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Self-made millionaire: Not buying a home is the single biggest millennial mistake

According to CNBC not buying a home is the single biggest mistake of a millennial. Financial author David Bach says that, “millennials are making a big mistake by not owning a home.” According to his calculations today’s homeowner is on average 38 times wealthier than a renter.

Rent vs. buy
There is a lot of debate out there on if it is better rent or buy. According to Trulia buying is 28% less expensive than renting nationwide. For those of you in the Austin-Round Rock area buying a home is 45% cheaper than renting.

Trulia makes this calculation based on the following assumptions: a $1,650 monthly rent, $230,000 target home price, staying in the home for 7 years, a 25% income tax rate, and a 3.65% mortgage rate.

Zillow also offers a breakeven horizon calculator to calculate how many years it will take before the cost of buying will equal the cost of renting. For Austin, TX, using the same $1,650 monthly rent and $230,000 target home price, after 1 year and 11 months, buying will be cheaper than renting when you out 20% down. If you put 10% down, after 2 years and one month buying will be cheaper than renting.

Making the investment
Bach argues that you have to live somewhere for the rest of your life, so you might as well invest in a home that you could own permanently. By the time you spend all of your money on rent, you come up empty handed with no investment.

For those considering home ownership for the first time, here are a few tips offered by the financial author.

Tips for first-time homeowners:

  • Calculate your costs.
  • Your first home expense can be minimized with a studio or smaller home.
  • Make sure your total monthly housing cost does not take up more than 30% of your take home pay.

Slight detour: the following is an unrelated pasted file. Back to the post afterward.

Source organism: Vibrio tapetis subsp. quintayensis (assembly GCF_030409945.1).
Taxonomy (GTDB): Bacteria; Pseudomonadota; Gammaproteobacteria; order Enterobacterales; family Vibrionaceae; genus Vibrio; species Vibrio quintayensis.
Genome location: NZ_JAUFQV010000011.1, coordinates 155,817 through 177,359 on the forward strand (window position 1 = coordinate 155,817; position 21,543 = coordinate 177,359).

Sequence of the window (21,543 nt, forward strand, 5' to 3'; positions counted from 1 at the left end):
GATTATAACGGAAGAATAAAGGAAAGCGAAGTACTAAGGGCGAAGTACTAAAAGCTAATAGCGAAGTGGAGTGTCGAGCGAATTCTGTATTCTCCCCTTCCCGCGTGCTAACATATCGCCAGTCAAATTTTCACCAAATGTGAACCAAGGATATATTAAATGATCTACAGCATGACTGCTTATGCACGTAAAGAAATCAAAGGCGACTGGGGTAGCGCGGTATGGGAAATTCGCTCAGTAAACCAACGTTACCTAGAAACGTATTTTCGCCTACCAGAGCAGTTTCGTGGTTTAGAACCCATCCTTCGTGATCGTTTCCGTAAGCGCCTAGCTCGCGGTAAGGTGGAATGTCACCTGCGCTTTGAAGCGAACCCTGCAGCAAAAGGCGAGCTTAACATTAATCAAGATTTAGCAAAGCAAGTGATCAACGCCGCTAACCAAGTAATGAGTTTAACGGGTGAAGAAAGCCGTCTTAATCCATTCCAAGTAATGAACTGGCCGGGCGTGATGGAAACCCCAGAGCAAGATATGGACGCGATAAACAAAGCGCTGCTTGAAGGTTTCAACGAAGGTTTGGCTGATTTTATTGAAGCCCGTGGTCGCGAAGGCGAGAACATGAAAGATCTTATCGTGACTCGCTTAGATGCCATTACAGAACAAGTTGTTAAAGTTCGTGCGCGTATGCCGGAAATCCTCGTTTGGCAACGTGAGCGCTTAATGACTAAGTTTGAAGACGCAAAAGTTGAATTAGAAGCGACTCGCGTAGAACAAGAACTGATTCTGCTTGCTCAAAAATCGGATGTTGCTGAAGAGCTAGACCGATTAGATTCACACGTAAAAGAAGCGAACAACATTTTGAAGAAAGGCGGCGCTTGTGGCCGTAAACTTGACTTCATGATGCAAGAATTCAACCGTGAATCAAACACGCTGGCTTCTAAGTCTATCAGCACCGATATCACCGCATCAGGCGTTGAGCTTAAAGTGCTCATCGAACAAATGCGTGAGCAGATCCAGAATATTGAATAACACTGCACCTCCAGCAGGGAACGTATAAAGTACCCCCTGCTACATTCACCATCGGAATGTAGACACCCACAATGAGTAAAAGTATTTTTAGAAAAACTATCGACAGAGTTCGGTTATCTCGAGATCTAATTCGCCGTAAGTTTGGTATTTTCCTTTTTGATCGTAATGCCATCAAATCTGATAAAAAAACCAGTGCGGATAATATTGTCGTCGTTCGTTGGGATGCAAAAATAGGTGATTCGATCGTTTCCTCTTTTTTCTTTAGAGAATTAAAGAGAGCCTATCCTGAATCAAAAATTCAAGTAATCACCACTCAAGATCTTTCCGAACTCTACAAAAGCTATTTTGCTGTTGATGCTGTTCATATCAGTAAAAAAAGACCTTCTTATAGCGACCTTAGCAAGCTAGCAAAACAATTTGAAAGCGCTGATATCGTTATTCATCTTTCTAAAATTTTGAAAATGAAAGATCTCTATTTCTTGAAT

• Put down at least 10%; The bigger your down payment the lower your loan rate.
  • Borrow 10-20% less than the bank’s willing to lend you.
  • Don’t buy if you plan to move in less than 5 years.

Remember, your first home is more than likely not going to be your dream home. This is ok. Get in a home and begin to build your wealth. Bach says that by the time you are in your 50’s or 60’s you should be able to retire off the money from your home.

The decision is yours
As with any financial decision you make, it depends on your personal situation. Home ownership needs to be the right decision for you and one that you enter into both prepared and cautiously. It takes financial stability and responsibility to be a homeowner, and you need to fully understand the cost associated with your home. Make sure you partner with a trusted lender to understand your financial situation, a REALTOR® as you embark on this decision, and title company to help you through the homebuying process. The American Land Title Association offers a Home closing 101 to help you through this process.

With home prices remaining moderate with only slight increases and continuing low interest rates, my bet is that the American Dream is still a safe bet – no matter what generation you are.

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SOURCE:
http://www.cnbc.com/2016/12/30/self-made-millionaire-buy-a-home.html
http://davidbach.com/
https://www.trulia.com/rent_vs_buy/
https://www.zillow.com/rent-vs-buy-calculator/
http://www.homeclosing101.org/

 

ALTA urges CFPB to warn consumers about wire fraud schemes

From the American Land Title Association Title News Online.

In a letter to the Consumer Financial Protection Bureau (CFPB), ALTA urged the bureau to issue an alert warning consumers about wire fraud schemes attempting to steal funds for real estate closings.

“Despite efforts by the title industry and others to educate consumers about the risk, homebuyers continue to be targeted,” said Michelle Korsmo, ALTA’s chief executive officer. “With the spring homebuying season underway, it’s vital to continue raising awareness about these schemes. The CFPB should take this opportunity to protect consumers from criminals looking to steal their money.”

The alert should provide tips on how consumers can protect themselves and questions to ask to help determine if real estate professionals have procedures in place to protect their money. ALTA has educated its members over the past few years about these wire fraud schemes, but the best defense is to inform consumers about the danger.

“Unfortunately, these criminals frequently target homebuyers prior to the title company getting involved in the transaction,” Korsmo said. “In many instances, they obtain access to unsecure email accounts used by consumers or real estate professionals. They use this access to find transaction patterns and details to make their fraudulent communications seem legitimate. The criminals will instruct the buyers to send the funds to a different account and the money vanishes in minutes.”

RESOURCE:
http://www.alta.org/news/news.cfm?20170406-ALTA-Urges-CFPB-to-Warn-Consumers-About-Wire-Fraud-Schemes

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